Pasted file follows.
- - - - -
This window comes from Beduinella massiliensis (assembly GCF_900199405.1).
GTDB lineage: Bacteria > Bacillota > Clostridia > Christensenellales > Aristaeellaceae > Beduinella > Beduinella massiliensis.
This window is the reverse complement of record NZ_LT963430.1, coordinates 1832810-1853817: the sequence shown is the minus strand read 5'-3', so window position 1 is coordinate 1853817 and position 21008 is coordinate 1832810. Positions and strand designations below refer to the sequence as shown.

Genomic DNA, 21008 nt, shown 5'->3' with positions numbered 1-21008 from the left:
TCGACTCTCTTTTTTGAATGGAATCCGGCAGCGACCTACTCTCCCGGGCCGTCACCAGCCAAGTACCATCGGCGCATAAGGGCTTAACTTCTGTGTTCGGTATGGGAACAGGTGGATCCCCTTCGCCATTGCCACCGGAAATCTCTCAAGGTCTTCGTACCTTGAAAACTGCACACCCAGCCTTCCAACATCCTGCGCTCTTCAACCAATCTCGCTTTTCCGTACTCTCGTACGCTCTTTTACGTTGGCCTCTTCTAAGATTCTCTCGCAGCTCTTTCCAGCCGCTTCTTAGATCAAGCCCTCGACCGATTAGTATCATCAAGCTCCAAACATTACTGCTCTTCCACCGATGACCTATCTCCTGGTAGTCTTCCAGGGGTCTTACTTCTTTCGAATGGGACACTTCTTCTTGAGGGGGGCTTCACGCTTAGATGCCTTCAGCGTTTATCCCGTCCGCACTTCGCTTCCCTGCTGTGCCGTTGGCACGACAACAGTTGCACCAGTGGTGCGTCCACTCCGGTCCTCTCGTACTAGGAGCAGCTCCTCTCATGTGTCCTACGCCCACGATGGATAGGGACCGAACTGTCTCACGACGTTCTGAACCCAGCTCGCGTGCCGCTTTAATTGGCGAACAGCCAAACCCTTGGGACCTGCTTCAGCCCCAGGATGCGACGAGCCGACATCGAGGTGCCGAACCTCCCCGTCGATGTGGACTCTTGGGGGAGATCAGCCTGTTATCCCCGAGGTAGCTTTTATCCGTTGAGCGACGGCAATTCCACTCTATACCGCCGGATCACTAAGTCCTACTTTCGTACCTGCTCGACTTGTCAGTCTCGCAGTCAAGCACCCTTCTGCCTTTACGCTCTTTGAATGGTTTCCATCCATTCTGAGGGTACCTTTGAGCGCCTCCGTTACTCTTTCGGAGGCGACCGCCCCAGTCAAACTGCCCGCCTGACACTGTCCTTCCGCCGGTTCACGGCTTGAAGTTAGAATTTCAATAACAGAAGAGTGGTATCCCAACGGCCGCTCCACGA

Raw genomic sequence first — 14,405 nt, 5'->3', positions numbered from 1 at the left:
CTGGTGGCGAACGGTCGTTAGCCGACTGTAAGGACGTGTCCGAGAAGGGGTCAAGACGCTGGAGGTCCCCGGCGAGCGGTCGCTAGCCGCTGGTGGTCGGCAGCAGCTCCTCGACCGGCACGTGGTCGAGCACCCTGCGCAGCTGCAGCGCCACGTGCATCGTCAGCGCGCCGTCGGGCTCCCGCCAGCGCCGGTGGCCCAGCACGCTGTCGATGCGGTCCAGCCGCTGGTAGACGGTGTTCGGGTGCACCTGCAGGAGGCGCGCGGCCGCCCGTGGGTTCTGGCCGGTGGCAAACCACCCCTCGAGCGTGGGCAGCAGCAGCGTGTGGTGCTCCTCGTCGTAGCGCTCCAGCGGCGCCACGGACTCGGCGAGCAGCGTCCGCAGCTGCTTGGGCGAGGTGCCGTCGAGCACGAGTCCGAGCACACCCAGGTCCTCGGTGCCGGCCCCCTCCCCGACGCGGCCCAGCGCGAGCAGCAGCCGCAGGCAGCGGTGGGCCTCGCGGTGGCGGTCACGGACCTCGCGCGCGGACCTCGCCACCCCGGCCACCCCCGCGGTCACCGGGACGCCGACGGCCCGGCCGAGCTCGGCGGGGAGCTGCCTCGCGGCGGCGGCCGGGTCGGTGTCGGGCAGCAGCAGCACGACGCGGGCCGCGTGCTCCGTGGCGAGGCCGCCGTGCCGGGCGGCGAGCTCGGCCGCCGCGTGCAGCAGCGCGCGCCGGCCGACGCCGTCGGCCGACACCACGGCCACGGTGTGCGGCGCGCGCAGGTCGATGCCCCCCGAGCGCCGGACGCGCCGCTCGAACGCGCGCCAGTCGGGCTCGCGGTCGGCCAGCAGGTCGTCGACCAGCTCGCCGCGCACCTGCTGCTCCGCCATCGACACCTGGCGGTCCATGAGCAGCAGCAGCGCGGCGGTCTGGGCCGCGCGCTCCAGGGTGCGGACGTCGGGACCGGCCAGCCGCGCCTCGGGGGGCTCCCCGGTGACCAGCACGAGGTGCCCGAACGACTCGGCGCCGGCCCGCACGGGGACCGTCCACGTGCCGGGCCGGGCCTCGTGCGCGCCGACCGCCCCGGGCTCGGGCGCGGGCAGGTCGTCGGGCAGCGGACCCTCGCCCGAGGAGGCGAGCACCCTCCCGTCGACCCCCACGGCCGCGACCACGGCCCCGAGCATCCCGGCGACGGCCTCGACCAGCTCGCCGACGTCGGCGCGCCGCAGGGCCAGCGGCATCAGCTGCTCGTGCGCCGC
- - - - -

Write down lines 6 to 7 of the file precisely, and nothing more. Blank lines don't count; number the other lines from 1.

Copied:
Raw genomic sequence first — 14,405 nt, 5'->3', positions numbered from 1 at the left:
CTGGTGGCGAACGGTCGTTAGCCGACTGTAAGGACGTGTCCGAGAAGGGGTCAAGACGCTGGAGGTCCCCGGCGAGCGGTCGCTAGCCGCTGGTGGTCGGCAGCAGCTCCTCGACCGGCACGTGGTCGAGCACCCTGCGCAGCTGCAGCGCCACGTGCATCGTCAGCGCGCCGTCGGGCTCCCGCCAGCGCCGGTGGCCCAGCACGCTGTCGATGCGGTCCAGCCGCTGGTAGACGGTGTTCGGGTGCACCTGCAGGAGGCGCGCGGCCGCCCGTGGGTTCTGGCCGGTGGCAAACCACCCCTCGAGCGTGGGCAGCAGCAGCGTGTGGTGCTCCTCGTCGTAGCGCTCCAGCGGCGCCACGGACTCGGCGAGCAGCGTCCGCAGCTGCTTGGGCGAGGTGCCGTCGAGCACGAGTCCGAGCACACCCAGGTCCTCGGTGCCGGCCCCCTCCCCGACGCGGCCCAGCGCGAGCAGCAGCCGCAGGCAGCGGTGGGCCTCGCGGTGGCGGTCACGGACCTCGCGCGCGGACCTCGCCACCCCGGCCACCCCCGCGGTCACCGGGACGCCGACGGCCCGGCCGAGCTCGGCGGGGAGCTGCCTCGCGGCGGCGGCCGGGTCGGTGTCGGGCAGCAGCAGCACGACGCGGGCCGCGTGCTCCGTGGCGAGGCCGCCGTGCCGGGCGGCGAGCTCGGCCGCCGCGTGCAGCAGCGCGCGCCGGCCGACGCCGTCGGCCGACACCACGGCCACGGTGTGCGGCGCGCGCAGGTCGATGCCCCCCGAGCGCCGGACGCGCCGCTCGAACGCGCGCCAGTCGGGCTCGCGGTCGGCCAGCAGGTCGTCGACCAGCTCGCCGCGCACCTGCTGCTCCGCCATCGACACCTGGCGGTCCATGAGCAGCAGCAGCGCGGCGGTCTGGGCCGCGCGCTCCAGGGTGCGGACGTCGGGACCGGCCAGCCGCGCCTCGGGGGGCTCCCCGGTGACCAGCACGAGGTGCCCGAACGACTCGGCGCCGGCCCGCACGGGGACCGTCCACGTGCCGGGCCGGGCCTCGTGCGCGCCGACCGCCCCGGGCTCGGGCGCGGGCAGGTCGTCGGGCAGCGGACCCTCGCCCGAGGAGGCGAGCACCCTCCCGTCGACCCCCACGGCCGCGACCACGGCCCCGAGCATCCCGGCGACGGCCTCGACCAGCTCGCCGACGTCGGCGCGCCGCAGGGCCAGCGGCATCAGCTGCTCGTGCGCCGC